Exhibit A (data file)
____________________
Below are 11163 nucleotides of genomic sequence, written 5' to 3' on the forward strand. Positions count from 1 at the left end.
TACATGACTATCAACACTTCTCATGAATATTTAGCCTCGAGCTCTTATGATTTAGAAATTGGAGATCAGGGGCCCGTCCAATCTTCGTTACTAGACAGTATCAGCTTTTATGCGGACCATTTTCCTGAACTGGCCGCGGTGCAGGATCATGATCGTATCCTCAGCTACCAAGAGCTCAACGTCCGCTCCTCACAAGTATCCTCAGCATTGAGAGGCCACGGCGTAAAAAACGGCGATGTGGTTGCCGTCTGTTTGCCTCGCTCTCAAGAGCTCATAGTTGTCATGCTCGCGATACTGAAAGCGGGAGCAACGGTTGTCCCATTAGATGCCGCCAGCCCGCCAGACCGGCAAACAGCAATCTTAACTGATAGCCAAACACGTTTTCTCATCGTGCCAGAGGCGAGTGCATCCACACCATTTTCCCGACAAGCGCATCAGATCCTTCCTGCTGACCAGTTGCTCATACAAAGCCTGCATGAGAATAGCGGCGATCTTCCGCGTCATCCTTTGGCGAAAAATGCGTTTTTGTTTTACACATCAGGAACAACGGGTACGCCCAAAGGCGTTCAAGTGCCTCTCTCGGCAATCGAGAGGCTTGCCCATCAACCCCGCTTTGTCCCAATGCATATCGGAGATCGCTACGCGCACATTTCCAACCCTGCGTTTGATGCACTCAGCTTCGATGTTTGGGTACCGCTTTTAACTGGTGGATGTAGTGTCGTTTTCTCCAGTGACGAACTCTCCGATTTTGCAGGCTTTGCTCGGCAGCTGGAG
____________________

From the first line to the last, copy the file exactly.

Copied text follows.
Below are 11163 nucleotides of genomic sequence, written 5' to 3' on the forward strand. Positions count from 1 at the left end.
TACATGACTATCAACACTTCTCATGAATATTTAGCCTCGAGCTCTTATGATTTAGAAATTGGAGATCAGGGGCCCGTCCAATCTTCGTTACTAGACAGTATCAGCTTTTATGCGGACCATTTTCCTGAACTGGCCGCGGTGCAGGATCATGATCGTATCCTCAGCTACCAAGAGCTCAACGTCCGCTCCTCACAAGTATCCTCAGCATTGAGAGGCCACGGCGTAAAAAACGGCGATGTGGTTGCCGTCTGTTTGCCTCGCTCTCAAGAGCTCATAGTTGTCATGCTCGCGATACTGAAAGCGGGAGCAACGGTTGTCCCATTAGATGCCGCCAGCCCGCCAGACCGGCAAACAGCAATCTTAACTGATAGCCAAACACGTTTTCTCATCGTGCCAGAGGCGAGTGCATCCACACCATTTTCCCGACAAGCGCATCAGATCCTTCCTGCTGACCAGTTGCTCATACAAAGCCTGCATGAGAATAGCGGCGATCTTCCGCGTCATCCTTTGGCGAAAAATGCGTTTTTGTTTTACACATCAGGAACAACGGGTACGCCCAAAGGCGTTCAAGTGCCTCTCTCGGCAATCGAGAGGCTTGCCCATCAACCCCGCTTTGTCCCAATGCATATCGGAGATCGCTACGCGCACATTTCCAACCCTGCGTTTGATGCACTCAGCTTCGATGTTTGGGTACCGCTTTTAACTGGTGGATGTAGTGTCGTTTTCTCCAGTGACGAACTCTCCGATTTTGCAGGCTTTGCTCGGCAGCTGGAG